'A fat tax would earn the Treasury £38 billion a year. But it would only raise that much money if it didn't work'
Lecturing at the Royal Society of Medicine, the director of the Wolfson Institute of Preventive Medicine, Sir Nicholas Wald, proposed in April that the UK tax four ingredients that contribute to obesity and hypertension: salt, saturated fat, alcohol, and sugar. The tax wouldn’t apply to these ingredients in their pure form, so presumably a canister of salt wouldn’t cost £100. How merciful.
The ever more popular “sin tax” allows the State to pilfer from people who have been made to feel too ashamed of themselves to complain. When George Osborne brought the price of cigarettes to between £6 and £7 for 20, with up to 88 per cent going to the Treasury, where were the columns railing at the injustice? Smokers are evil — even smokers think so — and have learned to keep their heads down.
Yet even if you believe in governmental social engineering, the sin tax is a crude tool, and a tax on unhealthy ingredients would be no exception. The UK’s skyhigh alcohol duty penalises moderate drinkers as well as yobs vomiting on the street. In kind, thin folks would get reamed by a “fat tax” right along with the porkers.
Though Wald’s proposal is aimed at takeaway and ready meals, think of the host of foods whose price would rise astronomically if taxed by the gram of salt: soy sauce, anchovies, frozen peas, dried shrimp, salt cod, smoked salmon, capers, olives, tinned soup, and bread. Sugar duties would hit ketchup, chutney, many chilli sauces, and all jams and preserves. A saturated fat tax could jack up the price of full-fat milk, Greek yogurt, cream, cheeses, coconut, macadamia nuts, cashews, most red meat, and many salad dressings and prepared sauces. As for alcohol, let’s raise some of the highest duties in Europe, just boosted further in Osborne’s last budget, again.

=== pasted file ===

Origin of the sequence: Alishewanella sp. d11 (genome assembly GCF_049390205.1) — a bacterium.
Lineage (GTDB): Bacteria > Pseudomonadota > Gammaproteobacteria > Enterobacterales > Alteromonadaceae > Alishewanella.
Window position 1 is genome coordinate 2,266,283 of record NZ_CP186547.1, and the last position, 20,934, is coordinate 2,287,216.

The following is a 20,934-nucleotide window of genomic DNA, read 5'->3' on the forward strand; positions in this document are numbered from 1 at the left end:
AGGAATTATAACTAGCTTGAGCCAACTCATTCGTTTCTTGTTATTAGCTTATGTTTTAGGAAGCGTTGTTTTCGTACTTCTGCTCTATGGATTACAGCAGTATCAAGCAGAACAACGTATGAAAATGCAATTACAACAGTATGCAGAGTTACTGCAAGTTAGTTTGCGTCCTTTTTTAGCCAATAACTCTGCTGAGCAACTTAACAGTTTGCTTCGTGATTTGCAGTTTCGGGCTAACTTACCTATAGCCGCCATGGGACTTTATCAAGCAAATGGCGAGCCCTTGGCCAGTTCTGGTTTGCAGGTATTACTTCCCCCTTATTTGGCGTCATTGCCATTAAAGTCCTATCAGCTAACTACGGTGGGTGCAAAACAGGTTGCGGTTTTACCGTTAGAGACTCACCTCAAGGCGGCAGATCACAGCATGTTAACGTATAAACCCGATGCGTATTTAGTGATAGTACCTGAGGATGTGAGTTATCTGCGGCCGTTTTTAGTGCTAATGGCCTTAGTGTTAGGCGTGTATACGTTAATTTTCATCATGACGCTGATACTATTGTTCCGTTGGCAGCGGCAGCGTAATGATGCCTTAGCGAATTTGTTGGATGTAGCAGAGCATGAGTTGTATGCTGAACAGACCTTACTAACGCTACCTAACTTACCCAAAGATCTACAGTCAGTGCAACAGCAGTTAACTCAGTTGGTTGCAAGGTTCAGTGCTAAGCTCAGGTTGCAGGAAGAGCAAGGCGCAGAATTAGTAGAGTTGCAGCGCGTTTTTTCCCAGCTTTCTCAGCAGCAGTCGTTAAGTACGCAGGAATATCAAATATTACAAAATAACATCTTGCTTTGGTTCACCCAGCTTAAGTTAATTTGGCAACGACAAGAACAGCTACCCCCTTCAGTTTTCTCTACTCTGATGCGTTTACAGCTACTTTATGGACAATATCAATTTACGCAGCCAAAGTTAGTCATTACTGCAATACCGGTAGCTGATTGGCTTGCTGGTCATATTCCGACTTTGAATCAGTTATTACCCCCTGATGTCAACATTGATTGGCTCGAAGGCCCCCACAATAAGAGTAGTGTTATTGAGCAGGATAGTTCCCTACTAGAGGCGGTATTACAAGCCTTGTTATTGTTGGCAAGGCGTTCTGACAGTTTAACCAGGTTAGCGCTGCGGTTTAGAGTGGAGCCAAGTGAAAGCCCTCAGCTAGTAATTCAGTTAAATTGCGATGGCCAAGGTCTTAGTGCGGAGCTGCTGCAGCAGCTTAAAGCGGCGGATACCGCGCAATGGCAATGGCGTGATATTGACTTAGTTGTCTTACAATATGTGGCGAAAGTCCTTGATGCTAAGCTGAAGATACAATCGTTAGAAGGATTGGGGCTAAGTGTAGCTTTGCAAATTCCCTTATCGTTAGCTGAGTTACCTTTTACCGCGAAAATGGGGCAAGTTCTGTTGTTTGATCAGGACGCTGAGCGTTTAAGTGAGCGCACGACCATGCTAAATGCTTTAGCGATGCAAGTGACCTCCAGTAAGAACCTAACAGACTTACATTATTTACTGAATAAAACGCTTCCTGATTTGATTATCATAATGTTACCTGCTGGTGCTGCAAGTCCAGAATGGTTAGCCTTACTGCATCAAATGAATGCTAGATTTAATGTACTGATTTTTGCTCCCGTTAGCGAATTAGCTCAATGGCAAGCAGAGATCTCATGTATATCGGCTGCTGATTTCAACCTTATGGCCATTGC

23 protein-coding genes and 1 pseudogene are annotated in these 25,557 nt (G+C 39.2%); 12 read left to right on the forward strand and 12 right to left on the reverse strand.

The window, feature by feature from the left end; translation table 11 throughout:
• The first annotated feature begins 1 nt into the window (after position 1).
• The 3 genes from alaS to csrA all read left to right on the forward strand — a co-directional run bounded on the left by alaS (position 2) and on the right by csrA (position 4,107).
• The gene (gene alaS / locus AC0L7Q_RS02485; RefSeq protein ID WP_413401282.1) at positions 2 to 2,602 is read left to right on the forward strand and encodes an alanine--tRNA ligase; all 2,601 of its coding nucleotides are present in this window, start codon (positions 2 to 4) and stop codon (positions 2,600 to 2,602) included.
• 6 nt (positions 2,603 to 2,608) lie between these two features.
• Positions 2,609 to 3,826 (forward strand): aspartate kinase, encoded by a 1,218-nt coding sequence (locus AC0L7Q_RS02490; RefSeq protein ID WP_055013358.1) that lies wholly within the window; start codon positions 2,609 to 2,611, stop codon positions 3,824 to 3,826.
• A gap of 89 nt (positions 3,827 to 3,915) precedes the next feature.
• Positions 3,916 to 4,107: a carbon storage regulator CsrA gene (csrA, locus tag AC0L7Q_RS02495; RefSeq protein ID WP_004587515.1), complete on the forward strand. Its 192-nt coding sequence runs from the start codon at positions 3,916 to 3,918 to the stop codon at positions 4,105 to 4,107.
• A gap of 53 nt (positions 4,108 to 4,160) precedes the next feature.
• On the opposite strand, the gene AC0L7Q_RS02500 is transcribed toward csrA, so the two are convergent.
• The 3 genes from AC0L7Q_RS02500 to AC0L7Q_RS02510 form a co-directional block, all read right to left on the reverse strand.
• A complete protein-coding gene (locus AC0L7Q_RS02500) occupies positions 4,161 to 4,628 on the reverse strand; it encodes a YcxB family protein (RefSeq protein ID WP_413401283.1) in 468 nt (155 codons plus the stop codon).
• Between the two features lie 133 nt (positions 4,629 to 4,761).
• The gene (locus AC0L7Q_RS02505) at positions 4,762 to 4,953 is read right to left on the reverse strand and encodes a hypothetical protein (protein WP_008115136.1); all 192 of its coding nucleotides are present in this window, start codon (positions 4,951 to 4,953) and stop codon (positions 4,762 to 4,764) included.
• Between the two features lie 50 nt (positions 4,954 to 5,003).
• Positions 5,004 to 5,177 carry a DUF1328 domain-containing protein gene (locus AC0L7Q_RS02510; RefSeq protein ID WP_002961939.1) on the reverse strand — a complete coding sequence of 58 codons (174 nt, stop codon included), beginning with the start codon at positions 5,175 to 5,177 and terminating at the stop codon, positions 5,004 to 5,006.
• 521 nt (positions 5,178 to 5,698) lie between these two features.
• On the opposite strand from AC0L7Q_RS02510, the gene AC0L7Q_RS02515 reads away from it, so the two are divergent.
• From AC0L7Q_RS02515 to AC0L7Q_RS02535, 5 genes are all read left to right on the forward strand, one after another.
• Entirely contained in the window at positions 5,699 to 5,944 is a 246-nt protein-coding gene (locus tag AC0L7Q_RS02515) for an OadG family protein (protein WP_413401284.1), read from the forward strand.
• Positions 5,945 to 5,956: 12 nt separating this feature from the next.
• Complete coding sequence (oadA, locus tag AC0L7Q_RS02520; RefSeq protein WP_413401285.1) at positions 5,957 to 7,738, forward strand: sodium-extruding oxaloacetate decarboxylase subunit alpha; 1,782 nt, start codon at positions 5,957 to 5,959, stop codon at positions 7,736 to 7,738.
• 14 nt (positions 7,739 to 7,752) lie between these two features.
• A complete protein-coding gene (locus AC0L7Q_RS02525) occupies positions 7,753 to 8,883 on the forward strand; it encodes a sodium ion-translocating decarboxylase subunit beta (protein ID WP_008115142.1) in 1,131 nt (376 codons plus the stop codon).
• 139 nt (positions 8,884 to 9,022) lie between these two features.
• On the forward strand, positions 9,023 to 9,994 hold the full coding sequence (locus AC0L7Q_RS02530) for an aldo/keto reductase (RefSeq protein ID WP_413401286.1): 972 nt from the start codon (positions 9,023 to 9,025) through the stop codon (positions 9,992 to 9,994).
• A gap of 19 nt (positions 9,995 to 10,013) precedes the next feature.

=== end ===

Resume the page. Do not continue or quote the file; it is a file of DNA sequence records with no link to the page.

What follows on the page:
Fat taxes fall disproportionately on the poor. And excuse me, but didn’t I read something recently about the cost of food in the UK already going through the roof?
Meanwhile over in New York, the food fascists are having a field day. A Democratic assemblyman, Felix Ortiz, has put forward a bill to tax sweets and snacks (including granola bars and brown rice cakes). It would ban all New York restaurants from using ANY SALT WHATSOEVER (mmm, yum). It would tax sources of entertainment associated with a sedentary lifestyle: sales and rentals of video games, movies and game controllers, just as Ortiz also proposed taxing television commercials to discourage obesity in 2003. (An odd impulse. It’s during the commercials that we get up.) No exemption for people who do sit-ups in front of movies and TV programmes, thank you.
What’s the limit? Maybe we should tax couches, lest we become potatoes on them. Perhaps furniture in general should be banned, because we’d get ever so much more exercise lumbering up from the floor. As tools of manipulation, sin taxes only work when astronomically high; having to take out a home equity loan for a packet of fags has undoubtedly discouraged smoking. But levying Wald’s penny per tenth of a gram of salt and per gram of saturated fat on a Big Mac would raise the price from £2.49 to £2.88. Is 38p a sufficient deterrent?
The lecturer’s reasoning runs that if you make healthy food cheaper than the unhealthy kind, people will prefer the more beneficial choice. Really? This shibboleth that healthy food is more expensive than junk is a myth. I cook every night from scratch, and my homemade rosemary chicken thighs are cheaper than either a ready meal or KFC. Busy consumers buy prepared food and takeaways, not because making their own spaghetti Bolognese is too expensive, but because it’s easier. They don’t have to buy multiple ingredients, chop and sauté, or scrub any pans. Also, many an inexperienced cook can spend hours in the kitchen and produce the roundly inedible. Thanks to uniform standards, chain fast food is reliably tasty, and if it’s greasy to boot that’s why it’s tasty. Costlier junk food is still effortless, still nefariously toothsome. The ultimate hypocrisy of the sin tax is that on the one hand it’s meant to reduce oreliminate detrimental behaviour; on the other, it’s touted as a windfall. This nastyingredients tax would ostensibly earn the Treasury £38 billion per year — a full third of the NHS budget. But a fat tax would only raise that much money if it didn’t work.
Poor diet is one of those anathemas to politicians: not subject to legislation. Even education programmes are impotent (people don’t avoid vegetables out of ignorance; they don’t want to eat vegetables). No law can impart the discipline to not eat a cupcake. Besides, bloody hell! Any tax that would target Marmite, kippers, marmalade and Christmas pudding is a tax on being British.
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